Central Oregon’s largest city has a lot to offer, from a sunny climate and outdoor recreation to cultural amenities. It’s a fun, healthy place to live, as the people flocking here every year will attest.
Maybe it’s something in the mountain air, but Bend has always attracted men and women of ambition and adventure, from Scandinavian mill workers who ski jumped off Pilot Butte to the current wave of have-laptop-will- travel urban transplants.
Geographically, Bend is bisected by the Deschutes River and marks the transition between the ponderosa covered east slope of the Cascades and the juniper- and-sage High Desert. The banks of the river were gathering spots for the tribes and a watering hole for pioneers, who called the kink in the river “Farewell Bend,” the last stop before hitting the mountain trails.
Today, the Deschutes River and mountain trails offer some of the best fly-fishing, rafting and kayaking, mountain biking and hiking in the Pacific Northwest. In addition, you’ll find more than two dozen golf courses, camping, rock climbing, and of course during the winter months, just about any snow sport imaginable, from snowshoeing to snow camping.
When the city was incorporated in 1905, it had a population of 500. The coming of the railroad hastened the start of two huge pine sawmills on either side of the river on the south edge of town. For decades, Bend was a rough-hewn mill town that prospered and suffered with the fortunes of that boom-and-bust industry. Therefore, a number of visionary leaders began to develop Bend’s small tourism trade into a resort industry, which took a leap with the establishment of Mount Bachelor ski area in the 1970s.
When the big timber bust came in the 1980s, Bend was hit hard. But it bounced back harder, fueled by the visitor industry and a new wave of retirees and lifestyle refugees from larger cities. Bend has a thriving downtown district, well-loved Drake Park, and many long-time residents, businesses and institutions.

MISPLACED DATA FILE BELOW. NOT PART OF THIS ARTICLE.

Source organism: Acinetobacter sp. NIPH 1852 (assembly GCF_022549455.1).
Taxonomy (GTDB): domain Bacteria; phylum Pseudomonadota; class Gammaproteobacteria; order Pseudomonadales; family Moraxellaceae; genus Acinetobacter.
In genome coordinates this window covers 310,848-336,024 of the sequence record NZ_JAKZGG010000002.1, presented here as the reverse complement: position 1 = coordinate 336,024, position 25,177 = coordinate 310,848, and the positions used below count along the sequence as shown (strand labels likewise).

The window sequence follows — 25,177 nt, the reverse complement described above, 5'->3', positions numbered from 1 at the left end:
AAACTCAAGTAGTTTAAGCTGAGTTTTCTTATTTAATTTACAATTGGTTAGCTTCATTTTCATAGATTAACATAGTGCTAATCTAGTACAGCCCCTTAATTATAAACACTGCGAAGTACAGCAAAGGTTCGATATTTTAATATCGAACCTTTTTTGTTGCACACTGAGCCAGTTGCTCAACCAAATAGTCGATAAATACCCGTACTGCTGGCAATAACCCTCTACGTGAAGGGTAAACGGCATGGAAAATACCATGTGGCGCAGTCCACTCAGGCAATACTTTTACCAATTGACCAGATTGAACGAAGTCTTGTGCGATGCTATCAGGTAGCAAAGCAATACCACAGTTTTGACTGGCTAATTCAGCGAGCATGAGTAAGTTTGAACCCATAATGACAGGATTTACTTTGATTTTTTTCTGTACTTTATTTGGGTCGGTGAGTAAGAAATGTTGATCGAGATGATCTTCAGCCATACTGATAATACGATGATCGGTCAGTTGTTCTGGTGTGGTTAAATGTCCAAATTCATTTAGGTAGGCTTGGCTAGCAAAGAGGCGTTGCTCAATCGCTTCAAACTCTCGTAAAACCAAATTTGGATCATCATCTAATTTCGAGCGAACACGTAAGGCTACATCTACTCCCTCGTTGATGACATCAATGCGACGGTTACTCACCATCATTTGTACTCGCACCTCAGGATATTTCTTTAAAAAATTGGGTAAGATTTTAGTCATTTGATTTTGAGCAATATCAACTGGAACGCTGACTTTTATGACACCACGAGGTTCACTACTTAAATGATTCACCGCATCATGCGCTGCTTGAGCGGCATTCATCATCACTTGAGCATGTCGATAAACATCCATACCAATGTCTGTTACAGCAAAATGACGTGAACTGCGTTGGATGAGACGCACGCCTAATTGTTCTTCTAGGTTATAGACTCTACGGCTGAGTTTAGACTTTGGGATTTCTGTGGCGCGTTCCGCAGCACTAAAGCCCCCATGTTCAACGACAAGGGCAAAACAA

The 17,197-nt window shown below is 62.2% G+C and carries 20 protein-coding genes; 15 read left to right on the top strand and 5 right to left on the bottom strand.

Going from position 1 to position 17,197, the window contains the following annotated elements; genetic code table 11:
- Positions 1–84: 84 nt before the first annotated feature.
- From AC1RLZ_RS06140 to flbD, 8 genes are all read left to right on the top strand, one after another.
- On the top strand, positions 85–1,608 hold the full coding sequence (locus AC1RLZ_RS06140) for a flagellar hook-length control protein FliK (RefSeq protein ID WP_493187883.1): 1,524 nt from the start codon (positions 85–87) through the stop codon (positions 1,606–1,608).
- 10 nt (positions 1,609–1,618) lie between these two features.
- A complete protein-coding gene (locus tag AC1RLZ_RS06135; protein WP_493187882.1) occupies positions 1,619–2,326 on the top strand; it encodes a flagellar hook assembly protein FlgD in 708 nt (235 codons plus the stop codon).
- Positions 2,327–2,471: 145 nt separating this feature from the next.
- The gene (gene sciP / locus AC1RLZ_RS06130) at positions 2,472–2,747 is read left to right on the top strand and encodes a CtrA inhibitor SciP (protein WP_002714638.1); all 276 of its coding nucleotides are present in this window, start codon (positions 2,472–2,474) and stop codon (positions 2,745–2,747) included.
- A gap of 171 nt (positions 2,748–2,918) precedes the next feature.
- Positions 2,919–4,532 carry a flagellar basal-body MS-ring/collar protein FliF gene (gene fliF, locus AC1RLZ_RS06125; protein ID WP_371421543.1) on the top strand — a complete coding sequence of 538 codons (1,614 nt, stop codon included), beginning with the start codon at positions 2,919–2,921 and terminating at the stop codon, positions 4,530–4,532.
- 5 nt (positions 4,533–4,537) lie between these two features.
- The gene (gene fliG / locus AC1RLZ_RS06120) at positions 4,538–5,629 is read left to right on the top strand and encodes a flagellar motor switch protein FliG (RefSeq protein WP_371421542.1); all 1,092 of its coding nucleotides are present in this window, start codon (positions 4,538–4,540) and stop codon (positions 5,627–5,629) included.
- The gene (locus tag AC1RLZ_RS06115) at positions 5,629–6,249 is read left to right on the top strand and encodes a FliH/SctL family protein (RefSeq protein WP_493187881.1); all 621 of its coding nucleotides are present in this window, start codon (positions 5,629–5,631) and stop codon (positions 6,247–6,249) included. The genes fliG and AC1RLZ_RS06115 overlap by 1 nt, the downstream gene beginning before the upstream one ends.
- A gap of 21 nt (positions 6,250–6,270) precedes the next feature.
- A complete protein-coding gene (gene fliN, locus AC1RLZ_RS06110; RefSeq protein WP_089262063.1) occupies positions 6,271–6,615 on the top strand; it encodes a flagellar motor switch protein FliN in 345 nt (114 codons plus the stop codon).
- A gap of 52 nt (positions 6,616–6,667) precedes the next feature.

This growth and prosperity has brought a new sophistication to the dining experience in Central Oregon. Renowned chefs are finding their homes in Bend, with world-class menus and accolades to tout.
And if fine dining’s not your thing, there are fabulous brew pubs and local eateries to satisfy any palette and any budget.
Population growth and several huge projects have further changed the face of Bend. The Bend Parkway and Bill Healy Bridge are now providing additional routes through town, and drivers negotiate a number of roundabouts.
The Old Mill District, a mixed-use development on the former Brooks- Scanlon plant site, is home to upscale shops and an outdoor amphitheater that hosts concerts and other entertainment. The district is also emerging as the site of a number of new, high-end urban townhomes, allowing residents to both work and play within walking distance of their homes.
The shopping culture of Bend is experiencing new growth as well as a facelift to old growth.
Bend also offers services from one of the area’s regional airports, the Bend Municipal Airport. This airport features charter services and tours, as well as a number of other services.
Bend is a city of newcomers, where tenure of more than a decade may label you an “old timer.” Those people, often retirees and refugees from West Coast cities, have brought new ideas, new energy and new prosperity to their new home. The people of Bend truly enjoy coming together as a community, and the city supports this attitude with a number of festivals and musical events throughout the year.
In addition to a festival for each season of the year, Drake Park features a number of family and community events throughout the spring and summer. Downtown’s historic Tower Theatre was renovated in 2002 and is host to a variety of regional, national, and international events. And the outdoor Les Schwab Amphitheater headlines many big-name artists and free summer concerts performed by regional and national musicians.
For more ideas on how to discover Bend and Central Oregon, check out GO! Bend, 133 Ways to Discover Central Oregon.